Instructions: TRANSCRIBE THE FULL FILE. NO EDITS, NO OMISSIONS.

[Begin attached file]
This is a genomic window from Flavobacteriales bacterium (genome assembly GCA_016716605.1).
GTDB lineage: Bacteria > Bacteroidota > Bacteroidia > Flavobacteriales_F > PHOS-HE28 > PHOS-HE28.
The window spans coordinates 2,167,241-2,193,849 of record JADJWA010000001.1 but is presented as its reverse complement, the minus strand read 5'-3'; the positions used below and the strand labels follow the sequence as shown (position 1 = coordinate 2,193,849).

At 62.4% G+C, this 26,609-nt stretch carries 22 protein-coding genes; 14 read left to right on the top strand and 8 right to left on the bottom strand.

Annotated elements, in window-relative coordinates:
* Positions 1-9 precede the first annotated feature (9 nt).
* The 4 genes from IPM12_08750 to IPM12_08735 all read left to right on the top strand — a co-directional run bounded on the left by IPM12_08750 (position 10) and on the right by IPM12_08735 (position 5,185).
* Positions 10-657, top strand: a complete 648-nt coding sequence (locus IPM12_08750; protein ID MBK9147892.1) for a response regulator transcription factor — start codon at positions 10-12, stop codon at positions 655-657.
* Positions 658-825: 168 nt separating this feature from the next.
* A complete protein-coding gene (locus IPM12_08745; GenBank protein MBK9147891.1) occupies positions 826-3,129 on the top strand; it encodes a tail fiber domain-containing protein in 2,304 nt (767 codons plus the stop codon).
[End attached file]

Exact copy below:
This is a genomic window from Flavobacteriales bacterium (genome assembly GCA_016716605.1).
GTDB lineage: Bacteria > Bacteroidota > Bacteroidia > Flavobacteriales_F > PHOS-HE28 > PHOS-HE28.
The window spans coordinates 2,167,241-2,193,849 of record JADJWA010000001.1 but is presented as its reverse complement, the minus strand read 5'-3'; the positions used below and the strand labels follow the sequence as shown (position 1 = coordinate 2,193,849).

At 62.4% G+C, this 26,609-nt stretch carries 22 protein-coding genes; 14 read left to right on the top strand and 8 right to left on the bottom strand.

Annotated elements, in window-relative coordinates:
* Positions 1-9 precede the first annotated feature (9 nt).
* The 4 genes from IPM12_08750 to IPM12_08735 all read left to right on the top strand — a co-directional run bounded on the left by IPM12_08750 (position 10) and on the right by IPM12_08735 (position 5,185).
* Positions 10-657, top strand: a complete 648-nt coding sequence (locus IPM12_08750; protein ID MBK9147892.1) for a response regulator transcription factor — start codon at positions 10-12, stop codon at positions 655-657.
* Positions 658-825: 168 nt separating this feature from the next.
* A complete protein-coding gene (locus IPM12_08745; GenBank protein MBK9147891.1) occupies positions 826-3,129 on the top strand; it encodes a tail fiber domain-containing protein in 2,304 nt (767 codons plus the stop codon).